Just weeks after a massive $250 million lawsuit was filed against The Washington Post for its reckless and dishonest reporting of an incident between Kentucky teenagers and a group of Native American protesters, the media outlet has finally added an editor’s note to its initial coverage.
The note, posted Friday evening, does not apologize for the role the Post’s biased “journalism” played in smearing Covington Catholic teenagers and getting them death threats, but does say subsequent reporting contradicted or failed “to confirm accounts provided” in the initial story.
“A Washington Post article first posted online on Jan. 19 reported on a Jan. 18 incident at the Lincoln Memorial. Subsequent reporting, a student’s statement and additional video allow for a more complete assessment of what occurred, either contradicting or failing to confirm accounts provided in that story — including that Native American activist Nathan Phillips was prevented by one student from moving on, that his group had been taunted by the students in the lead-up to the encounter, and that the students were trying to instigate a conflict,” the editor’s note begins.
The note goes on to state that the high school student (Nick Sandmann, who is not named in the editor’s note but is the one suing the Post) accused of acting racist toward Phillips “issued a statement contradicting his account.” The Post also lists the apology from the Covington, Kentucky bishop who had previously condemned the students based on the poor early reporting that the Post contributed to and an investigation for the Diocese of Covington that found the students’ claims were backed up by additional video as having led to the decision to post the editor’s note.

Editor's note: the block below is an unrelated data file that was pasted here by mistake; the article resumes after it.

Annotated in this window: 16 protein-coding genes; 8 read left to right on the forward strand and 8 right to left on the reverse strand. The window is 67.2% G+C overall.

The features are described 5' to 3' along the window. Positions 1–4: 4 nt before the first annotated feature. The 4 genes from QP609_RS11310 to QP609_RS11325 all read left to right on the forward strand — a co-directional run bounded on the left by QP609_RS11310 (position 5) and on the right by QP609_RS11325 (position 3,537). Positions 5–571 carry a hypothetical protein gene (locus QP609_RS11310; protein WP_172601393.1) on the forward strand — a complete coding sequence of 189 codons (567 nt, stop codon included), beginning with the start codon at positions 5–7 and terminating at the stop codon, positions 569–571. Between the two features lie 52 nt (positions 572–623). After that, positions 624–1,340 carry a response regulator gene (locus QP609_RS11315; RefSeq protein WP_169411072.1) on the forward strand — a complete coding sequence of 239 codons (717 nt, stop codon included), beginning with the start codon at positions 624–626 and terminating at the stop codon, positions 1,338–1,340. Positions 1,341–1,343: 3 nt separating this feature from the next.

“Subsequent Post coverage, including video, reported these developments: ‘Viral standoff between a tribal elder and a high schooler is more complicated than it first seemed’; ‘Kentucky bishop apologizes to Covington Catholic students, says he expects their exoneration’; ‘Investigation finds no evidence of ‘racist or offensive statements’ in Mall incident,’” the editor’s note concludes.
The note also includes the correction that was added to the article on January 22, which had incorrectly identified Phillips as a Vietnam veteran, which he was not.
Again, there was no apology to the students who were smeared as racist bullies, when, in fact, these students were the victims of racist bullying by Black Hebrew Israelites and intimidation from Phillips and his activist friends who walked into the group of teenagers and began banging a drum just inches from Sandmann’s face as he politely smiled (this smiled was denounced as a racist “smirk” by smug media types).
Let’s also remember that the Post’s follow-up coverage — the “more complicated than it first seemed” article — does not absolve the outlet of its lack of basic journalism when it rushed to smear teenagers because they were wearing Make America Great Again hats and had attended the March for Life. Just days after the initial, terrible, coverage, the Post published an opinion piece claiming “The face-off between Catholic school teens and a Native American elder is a reminder of 500 years of conflict.”
The Post is only issuing this editor’s note now because of legal action by Sandmann’s attorneys. The note makes clear the outlet acted unethically in its initial reporting, but doesn’t offer an apology to shield itself from acknowledging that it made a grievous error. Also, the editor’s note is behind a paywall, because even long overdue corrections should raise revenue, right?